Manufacturing Advance Purifies Carbon Nanotubes

September 4, 2009

2 Min Read
Manufacturing Advance Purifies Carbon Nanotubes

Originally Published MPMN September 2009


Manufacturing Advance Purifies Carbon Nanotubes

Stephanie Steward

SCNTE’s carbon nanotubes are made through a process that does not use metal catalysts, thereby eliminating metal impurities.

Experts anticipate that carbon nanotubes (CNTs) will play a major role in a host of next-generation medical device technologies, including a variety of sensors for drug-delivery, in vivo, and other applications. But despite the possibilities that CNTs present, they also have a major drawback: They are typically made using techniques that can result in the formation of electrochemically active metal impurities, such as iron and cobalt, that can compromise end products.

Sustainable Carbon NanoTechnology and Engineering Ltd. (SCNTE) is devoted to ridding CNTs of metal impurities. To that end, the company has developed a proprietary solid-state carbothermal conversion process for fabricating CNTs that does not use metal catalysts. SCNTE’s material is also more consistent than standard CNTs, which aids in the development of reliable sensor platforms, the company says.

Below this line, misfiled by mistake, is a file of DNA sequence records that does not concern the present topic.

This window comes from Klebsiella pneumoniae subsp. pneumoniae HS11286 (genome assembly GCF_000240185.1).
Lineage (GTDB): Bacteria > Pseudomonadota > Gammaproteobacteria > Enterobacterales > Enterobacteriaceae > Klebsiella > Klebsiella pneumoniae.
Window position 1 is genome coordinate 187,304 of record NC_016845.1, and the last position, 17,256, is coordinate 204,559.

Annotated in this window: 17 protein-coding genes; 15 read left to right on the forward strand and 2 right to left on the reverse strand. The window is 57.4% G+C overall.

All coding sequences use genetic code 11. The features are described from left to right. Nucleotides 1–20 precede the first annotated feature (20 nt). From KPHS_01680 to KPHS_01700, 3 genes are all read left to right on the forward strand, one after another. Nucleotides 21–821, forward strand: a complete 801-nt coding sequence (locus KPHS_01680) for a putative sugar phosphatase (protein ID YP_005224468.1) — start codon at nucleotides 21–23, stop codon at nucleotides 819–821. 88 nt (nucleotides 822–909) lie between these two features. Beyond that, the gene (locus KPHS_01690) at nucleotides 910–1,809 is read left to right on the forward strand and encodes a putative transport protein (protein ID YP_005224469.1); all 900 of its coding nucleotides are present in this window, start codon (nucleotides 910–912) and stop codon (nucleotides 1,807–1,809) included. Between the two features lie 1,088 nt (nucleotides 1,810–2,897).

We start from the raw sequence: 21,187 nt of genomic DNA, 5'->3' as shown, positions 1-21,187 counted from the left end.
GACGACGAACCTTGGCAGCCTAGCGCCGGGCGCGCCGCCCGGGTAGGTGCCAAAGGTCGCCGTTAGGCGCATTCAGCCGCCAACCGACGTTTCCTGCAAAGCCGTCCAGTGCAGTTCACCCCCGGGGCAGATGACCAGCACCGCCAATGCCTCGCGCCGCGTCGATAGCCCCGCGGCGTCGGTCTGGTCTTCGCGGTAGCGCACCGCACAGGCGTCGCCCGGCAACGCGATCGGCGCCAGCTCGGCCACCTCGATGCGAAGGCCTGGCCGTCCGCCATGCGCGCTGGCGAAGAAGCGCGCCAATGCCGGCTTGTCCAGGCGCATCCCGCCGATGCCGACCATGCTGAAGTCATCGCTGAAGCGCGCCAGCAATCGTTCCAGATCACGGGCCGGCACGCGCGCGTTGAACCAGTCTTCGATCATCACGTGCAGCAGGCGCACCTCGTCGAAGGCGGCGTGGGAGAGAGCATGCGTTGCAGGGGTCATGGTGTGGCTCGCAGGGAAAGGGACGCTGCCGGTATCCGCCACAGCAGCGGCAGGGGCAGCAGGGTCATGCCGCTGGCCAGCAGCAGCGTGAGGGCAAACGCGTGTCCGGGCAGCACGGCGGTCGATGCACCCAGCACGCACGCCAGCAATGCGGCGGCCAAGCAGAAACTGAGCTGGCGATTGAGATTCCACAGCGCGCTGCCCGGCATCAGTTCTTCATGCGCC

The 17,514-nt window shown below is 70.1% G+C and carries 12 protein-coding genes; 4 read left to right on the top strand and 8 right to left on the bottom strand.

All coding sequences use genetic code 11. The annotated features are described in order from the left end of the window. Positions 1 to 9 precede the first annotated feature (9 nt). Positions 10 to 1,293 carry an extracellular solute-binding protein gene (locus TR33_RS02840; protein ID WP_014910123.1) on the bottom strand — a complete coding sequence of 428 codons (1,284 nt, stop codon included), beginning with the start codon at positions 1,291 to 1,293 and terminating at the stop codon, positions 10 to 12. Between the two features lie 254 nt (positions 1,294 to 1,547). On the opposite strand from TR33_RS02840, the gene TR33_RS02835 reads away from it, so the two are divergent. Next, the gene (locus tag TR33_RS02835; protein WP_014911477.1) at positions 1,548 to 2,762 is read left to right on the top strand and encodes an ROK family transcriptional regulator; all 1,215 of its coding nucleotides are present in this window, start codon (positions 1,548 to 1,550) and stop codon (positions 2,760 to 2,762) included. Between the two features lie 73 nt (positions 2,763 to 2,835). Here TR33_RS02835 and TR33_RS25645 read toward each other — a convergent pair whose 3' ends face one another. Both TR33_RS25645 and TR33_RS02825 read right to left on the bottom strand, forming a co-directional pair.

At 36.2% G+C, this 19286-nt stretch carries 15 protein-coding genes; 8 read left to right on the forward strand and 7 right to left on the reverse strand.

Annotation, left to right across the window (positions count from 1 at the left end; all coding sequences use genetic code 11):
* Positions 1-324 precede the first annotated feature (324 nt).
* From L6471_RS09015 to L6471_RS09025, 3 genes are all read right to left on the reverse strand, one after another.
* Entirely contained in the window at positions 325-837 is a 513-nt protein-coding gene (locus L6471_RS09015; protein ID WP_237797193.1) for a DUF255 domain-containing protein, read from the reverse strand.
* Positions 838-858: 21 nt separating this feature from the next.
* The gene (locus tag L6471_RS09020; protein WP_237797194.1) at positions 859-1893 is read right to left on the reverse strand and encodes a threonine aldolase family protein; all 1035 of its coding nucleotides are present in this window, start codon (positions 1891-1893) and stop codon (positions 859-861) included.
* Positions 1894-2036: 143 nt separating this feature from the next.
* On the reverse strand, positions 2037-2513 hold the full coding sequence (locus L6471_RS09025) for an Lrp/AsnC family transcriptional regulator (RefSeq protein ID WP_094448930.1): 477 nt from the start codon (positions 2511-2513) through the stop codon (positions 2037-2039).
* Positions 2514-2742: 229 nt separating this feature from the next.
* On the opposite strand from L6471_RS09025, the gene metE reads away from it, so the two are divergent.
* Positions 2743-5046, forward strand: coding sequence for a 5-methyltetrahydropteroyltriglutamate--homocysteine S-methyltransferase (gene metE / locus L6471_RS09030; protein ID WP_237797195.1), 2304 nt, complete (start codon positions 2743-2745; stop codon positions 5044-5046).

“Carbon nanotubes are always contaminated with transition metal catalyst particles,” explains Bill L. Riehl, SCNTE COO. Such particles are a by-product of such manufacturing techniques as arc discharge, laser ablation, and chemical vapor deposition. Without undergoing extensive postfabrication purification, CNTs with these impurities pose problems for medical devices. “These particles are, at the minimum, inconvenient for analytical and medical or biomedical use,” Riehl notes. “More typically, their presence severely restricts the use of the material for medical applications due to large quantities of iron left from production.”
Because of the presence of metal catalysts, conventional CNTs cannot be used in such sensor applications as drug-delivery devices without major advances in device technology, Riehl remarks. “Residual metal catalysts interfere with sensor signals and often lead to false positives or negatives due to their residual chemical and electrochemical activity.”
But in their purified state, CNTs can play an important role in future sensor applications. The electronic properties of CNT-based materials promote the electron-transfer reaction of many biologically significant species. This capability, in turn, aids in the detection of these substances.
Based on its high-purity carbon nanotube material, SCNTE is developing an implantable glucose oxidase biofuel cell to power in vivo sensors. The material may also find its way into CNT-array sensors for detecting homocysteine, elevated levels of which serve as a marker for cardiovascular diseases and diabetes. Incorporated into paste electrodes, CNTs enhance the voltammetric sensing of homocysteine, which holds promise for future glucose testing. Riehl concludes, “The detection of homocysteine will be the new glucose test.”

Sustainable Carbon NanoTechnology and Engineering Ltd.
Kettering, OH
Copyright ©2009 Medical Product Manufacturing News

Sign up for the QMED & MD+DI Daily newsletter.

You May Also Like